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Hospital bed finally available

By Gillian on behalf of Chris

We were hoping that Chris would be admitted to Cheltenham hospital on Sunday morning to start the chemotherapy. The consultant oncologist had written on his notes “MUST (underlined three times) be admitted on Sunday”. But when we phoned the hospital on Sunday morning, there were no beds available. We were told to phone back mid-afternoon, as there would “probably” be a bed coming free. I spent several hours clearing the car and drive of the remaining snow, we started the car, and checked it was running ok. But then the hospital rang back – Chris was definitely top of the waiting list, but they still didn’t have a spare bed – the oncology ward was full of emergency admissions. We should phone again 08:30 on Monday morning.

Overnight we had another 10cm of fresh snow and were snowed in again. But the hospital still didn’t have a bed free on Monday morning, so we weren’t going anywhere. By now, Chris’s back was getting extremely painful – we think it is the tumours in the lymph nodes near his spine pressing on his nerves. The pain killers we had access to weren’t keeping it under control, and there was no way we could get out to the doctors. So I got started on another few hours of digging out the carĀ  – again with the help of our neighbours who have been splendid. Then at lunch time, the hospital phoned again to say that there was now a bed free, could he please come down to Cheltenham immediately. He’s there now, and will be there for at least two nights. They’ve sorted out some stronger pain management for him and he is a lot more comfortable. We expect the PICC line to be put in on Tuesday morning, with the chemothereapy starting that afternoon and overnight. However, there’s more snow forecast here for tomorrow night, so they may have to send him home in an ambulance if I can’t get out to pick him up.

{ 6 } Comments

  1. RuthieG | 12 January 2010 at 9:20 am | Permalink

    Gillian, we are thinking of you both. I am glad to hear that Chris is finally in hospital where the pain can be better controlled. Do not take risks driving if conditions are dangerous – insist on an ambulance. (It’s hard to be assertive where the NHS is concerned, I know, but sometimes you have to fight.)

  2. icyjumbo | 14 January 2010 at 3:19 pm | Permalink

    Ruth, thanks for the advice. We ended by getting a taxi in, but the ambulance brought me home. We had a riotous journey back, great fun conversation, and a really good time, so it worked out OK in the end.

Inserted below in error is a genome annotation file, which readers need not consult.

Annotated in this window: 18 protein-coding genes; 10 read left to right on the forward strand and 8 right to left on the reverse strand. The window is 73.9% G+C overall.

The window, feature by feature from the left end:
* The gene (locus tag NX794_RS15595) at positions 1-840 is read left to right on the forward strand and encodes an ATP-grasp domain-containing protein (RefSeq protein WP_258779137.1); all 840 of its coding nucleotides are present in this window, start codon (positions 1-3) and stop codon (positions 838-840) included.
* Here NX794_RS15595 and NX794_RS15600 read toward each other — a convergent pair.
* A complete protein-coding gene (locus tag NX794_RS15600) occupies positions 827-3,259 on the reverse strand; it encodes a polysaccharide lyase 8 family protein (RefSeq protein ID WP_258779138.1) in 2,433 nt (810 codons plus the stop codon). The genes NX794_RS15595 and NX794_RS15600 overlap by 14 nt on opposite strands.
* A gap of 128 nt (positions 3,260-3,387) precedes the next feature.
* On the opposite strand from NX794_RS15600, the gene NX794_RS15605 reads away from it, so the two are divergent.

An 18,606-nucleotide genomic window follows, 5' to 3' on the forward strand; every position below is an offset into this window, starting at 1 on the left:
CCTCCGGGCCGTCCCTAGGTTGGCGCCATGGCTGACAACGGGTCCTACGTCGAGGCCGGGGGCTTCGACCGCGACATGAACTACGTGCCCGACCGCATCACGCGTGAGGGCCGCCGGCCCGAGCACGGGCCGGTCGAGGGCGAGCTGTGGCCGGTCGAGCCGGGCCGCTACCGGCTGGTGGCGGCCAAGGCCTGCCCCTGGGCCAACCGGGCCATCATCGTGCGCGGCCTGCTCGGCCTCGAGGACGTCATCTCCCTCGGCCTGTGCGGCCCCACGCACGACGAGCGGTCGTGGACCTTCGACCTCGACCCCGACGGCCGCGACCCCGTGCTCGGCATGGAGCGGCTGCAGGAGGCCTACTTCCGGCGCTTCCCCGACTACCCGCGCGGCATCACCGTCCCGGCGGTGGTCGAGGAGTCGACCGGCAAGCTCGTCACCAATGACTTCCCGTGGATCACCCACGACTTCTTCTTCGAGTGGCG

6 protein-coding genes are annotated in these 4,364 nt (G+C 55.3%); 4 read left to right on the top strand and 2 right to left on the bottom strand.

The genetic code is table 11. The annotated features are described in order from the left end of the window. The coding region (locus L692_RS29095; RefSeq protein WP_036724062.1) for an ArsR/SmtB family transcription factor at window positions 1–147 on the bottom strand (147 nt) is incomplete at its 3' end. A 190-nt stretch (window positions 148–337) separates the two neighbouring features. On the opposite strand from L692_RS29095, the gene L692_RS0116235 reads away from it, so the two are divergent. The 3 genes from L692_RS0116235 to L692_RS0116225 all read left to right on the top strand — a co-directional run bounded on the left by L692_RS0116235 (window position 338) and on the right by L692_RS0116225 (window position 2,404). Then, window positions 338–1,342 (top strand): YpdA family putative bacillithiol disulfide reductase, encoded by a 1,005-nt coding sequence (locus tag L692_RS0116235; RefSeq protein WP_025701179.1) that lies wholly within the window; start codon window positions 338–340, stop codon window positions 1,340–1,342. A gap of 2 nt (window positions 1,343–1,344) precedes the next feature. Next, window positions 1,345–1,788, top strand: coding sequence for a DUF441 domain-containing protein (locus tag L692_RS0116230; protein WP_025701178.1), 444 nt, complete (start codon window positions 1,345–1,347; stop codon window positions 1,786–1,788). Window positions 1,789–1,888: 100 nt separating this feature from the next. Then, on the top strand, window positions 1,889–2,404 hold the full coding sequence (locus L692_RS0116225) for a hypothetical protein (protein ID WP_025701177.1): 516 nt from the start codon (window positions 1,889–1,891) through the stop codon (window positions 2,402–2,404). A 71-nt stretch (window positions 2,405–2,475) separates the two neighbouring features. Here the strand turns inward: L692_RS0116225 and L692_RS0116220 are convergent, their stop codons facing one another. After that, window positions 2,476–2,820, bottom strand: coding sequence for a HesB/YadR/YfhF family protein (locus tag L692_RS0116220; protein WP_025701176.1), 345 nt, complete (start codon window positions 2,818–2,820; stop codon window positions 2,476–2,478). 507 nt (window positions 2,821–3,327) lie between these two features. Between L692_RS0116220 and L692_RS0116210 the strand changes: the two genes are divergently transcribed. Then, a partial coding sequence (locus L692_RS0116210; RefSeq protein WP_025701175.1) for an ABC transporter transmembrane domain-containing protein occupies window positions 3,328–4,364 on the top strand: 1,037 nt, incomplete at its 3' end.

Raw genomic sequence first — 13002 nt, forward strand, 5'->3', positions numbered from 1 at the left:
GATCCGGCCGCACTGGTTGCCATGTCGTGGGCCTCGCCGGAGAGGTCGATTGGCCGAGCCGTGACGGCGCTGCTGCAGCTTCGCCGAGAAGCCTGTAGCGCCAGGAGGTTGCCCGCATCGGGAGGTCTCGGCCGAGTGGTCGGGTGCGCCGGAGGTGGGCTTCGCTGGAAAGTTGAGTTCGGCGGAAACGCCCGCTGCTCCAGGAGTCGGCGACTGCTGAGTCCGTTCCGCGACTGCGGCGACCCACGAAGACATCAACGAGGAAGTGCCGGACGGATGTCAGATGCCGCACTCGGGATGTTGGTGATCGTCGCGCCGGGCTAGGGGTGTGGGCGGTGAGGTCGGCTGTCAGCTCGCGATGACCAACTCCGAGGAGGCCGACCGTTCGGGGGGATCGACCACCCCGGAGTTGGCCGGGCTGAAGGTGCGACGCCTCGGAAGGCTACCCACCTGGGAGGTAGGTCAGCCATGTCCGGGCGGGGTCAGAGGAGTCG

3. Robert Hughes | 12 January 2010 at 10:39 am | Permalink

    Gillian, I just can’t imagine how you’re managing but you clearly are with wonderful resiliance. Please do ask if there’s anything I can do, I could quickly be with you and am very free. Love to you both. – Robert

  4. icyjumbo | 14 January 2010 at 3:26 pm | Permalink

    Back from the first chemo now, and you’re right, Gillian is managing far better than I would in her situation. But I’m so pleased that she has her situation and I have mine. I wouldn’t swap it for all the gold in the ocean.

    Thanks for the offer, it is borne in mind.

  5. David Allsopp | 12 January 2010 at 12:41 pm | Permalink

    Glad things are finally under way; hope it goes well. Thinking of you both!

  6. icyjumbo | 14 January 2010 at 3:27 pm | Permalink

    It went extremely well, on the whole. They’re a great team. Expect a fuller account in an upcoming post.

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  1. A mammoth undertaking › First chemo | 16 January 2010 at 4:06 pm | Permalink

    […] tribulations, and postponements I finally got my date, and went into hospital on Monday this week, as planned. There was still plenty of snow around, so we decided that it would be safer to get a professional […]

  2. […] very powdery, so that I could clear it with a broom, but that is still a big advance on previous snow clearing adventures, which I had to leave to Gillian. As for the mental energy, I spent most of the weekend […]